Creative Control – Believe it or not, once your publisher takes on your work, they gain more than just a little control over the content of your story before it’s released. If a section, character, or plot point clashes with that particular publishing house’s interests, they are within their rights (according to your contract) to ask you to alter those things pending publication. While typically this is more a means for a publishing house to protect itself and less of a tyrant’s dominion over your creative project, it is worth noting that such a clause exists.

 

Marketing – Perhaps the only real benefit I encountered to signing on with a publishing house is the name associated with it. Publishing houses have established followers, and their company acts like a brand name. Many readers that would otherwise never look twice at my book may have actually picked it up and become an avid fan if Tor had slapped their sticker on it.

That being said, however, I think I should note that there is a common misconception that a publishing house will pick your book up and handle all the advertising, promotion, and marketing you need to be successful. My research indicated otherwise, much to the lamentations of fellow authors that traditionally published, who wrote that they put in an immense amount of time and effort self-promoting and advertising, just like any independent author.

With the Internet, social media, and word of mouth as I mentioned earlier, it’s become too easy to spread the word to all corners of the globe about your product all by yourself, anyway. Marketing as an independent author is possible in ways our predecessors could never have dreamed of.

 

Quality of Work – At first glance, it would seem that a publishing house, at the very least, creates a filter which keeps poorly edited, nonsensical dribble from hitting the intellectual market. I’ll refrain from mentioning that any English major who has read the 50 Shades trilogy might disagree with that notion (or does that count as mentioning it?) But I will say that, from a personal perspective, quality of work is not determined solely by a publishing house. Each author knows what they put into their work, and most sales mediums offer enough of a look into a work that a reader can easily distinguish the author who approaches writing seriously versus the author who does not before they ever make a purchase.

 

Lack of any Reason – To put it simply, as an author there’s just no reason not to try your hand at self-publishing before you ever submit to a house. If, for whatever reason, your book fails to take off at launch, or you regret not submitting to a publishing house shortly after you release it, you can always query later. “But Jason, you might have sold 1,000 copies and cut into a publishing house’s market. They’re not going to want you!”

This could not be further from the truth, according to my research. If anything, a substantial number of sales shows a publishing house that you worked hard to generate awareness about your book, and they can expect you to continue working hard when they take it on. Working hard means more sales for them, more sales for them means more money. Trust me, unless you become the next G.R.R. Martin, your independent sales are not going to put a dent in their market.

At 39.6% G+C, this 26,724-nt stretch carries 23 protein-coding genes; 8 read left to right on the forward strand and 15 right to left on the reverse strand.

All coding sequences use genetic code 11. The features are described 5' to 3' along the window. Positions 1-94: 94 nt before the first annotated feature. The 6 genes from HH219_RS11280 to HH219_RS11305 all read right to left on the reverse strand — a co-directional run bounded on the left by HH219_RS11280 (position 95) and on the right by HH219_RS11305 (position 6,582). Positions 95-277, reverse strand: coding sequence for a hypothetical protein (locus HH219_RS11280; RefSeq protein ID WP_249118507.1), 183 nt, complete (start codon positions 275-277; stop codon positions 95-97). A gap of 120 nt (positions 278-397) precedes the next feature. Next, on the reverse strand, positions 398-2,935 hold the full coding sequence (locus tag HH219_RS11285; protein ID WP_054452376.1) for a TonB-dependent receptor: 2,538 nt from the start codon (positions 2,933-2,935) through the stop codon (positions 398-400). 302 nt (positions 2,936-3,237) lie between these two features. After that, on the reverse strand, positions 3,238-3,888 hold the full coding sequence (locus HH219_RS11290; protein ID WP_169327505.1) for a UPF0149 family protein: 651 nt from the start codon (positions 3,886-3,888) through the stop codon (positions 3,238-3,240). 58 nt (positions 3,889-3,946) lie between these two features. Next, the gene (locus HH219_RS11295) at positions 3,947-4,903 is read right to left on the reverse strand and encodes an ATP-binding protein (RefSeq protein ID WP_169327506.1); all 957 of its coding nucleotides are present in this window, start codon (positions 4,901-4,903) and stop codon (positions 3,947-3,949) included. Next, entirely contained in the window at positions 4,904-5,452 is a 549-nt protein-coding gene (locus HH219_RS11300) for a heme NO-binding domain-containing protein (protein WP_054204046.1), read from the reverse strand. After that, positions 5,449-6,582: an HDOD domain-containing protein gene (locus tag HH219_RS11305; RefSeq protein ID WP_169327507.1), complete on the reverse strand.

But say you succeed on your own? Should you stay the independent course, run the race, and manage to accumulate a good 5,000 plus sales on your own? Well, that’s when some real magic happens. According to other authors’ testimonies and comments on research pages, 5,000 sales is about the time the publishing houses start coming to you. And when the houses come to you, guess what? The contracts get negotiated far more in your favor. You keep more of the rights, control more of the final product, and negotiate on your terms.

 

Given the above-mentioned factors, you might be thinking, at this point, that I am championing the cause of self-publication in an attempt to strike down the evil dominion of traditional publishing… You might be right about that, in certain ways. At the very least, anyone who approached me and asked which route I recommended would almost assuredly receive an earful of persuasive arguments about the boons of independently publishing.

I believe there is still merit in traditional publishing. I believe that with it comes a sense of security, professionalism, and prestige. After all, someone calling themselves a business person and qualified in judging prose has deemed your manuscript worthy enough to sell on the market under their company’s acclaimed name brand. That sense of pride is something that cannot be taken away; but for many people, this science fiction author included, the price to pay is too steep.

As one researcher put it, the biggest boon of a publication company is that they can tackle all the things an author hates about the process. For me, that turned out to be… nada. That’s right, nothing. In my experience so far, with all the hustle and bustle I’ve gone through, with as busy as my PR, other distribution formats, future releases, and research has kept me, I have never once felt the process to be tedious or mundane. I have never felt more fulfilled by work than when I do anything related to my writing, including all things marketing and publishing.

I should point out that most of the research I did is almost a year old; the logic is sound, but it’s still my logic. It’s based off the research I did and my personal experiences. This is my blog; you won’t find me citing numbers and throwing up a hundred pages for this post, because I wanted this post to reflect my own personal thought processes. In the end, this is my opinion, not the wise words of a guru. So if you want to traditionally publish and you think I’m the most idiotic author you’ve ever seen, then all the power to you.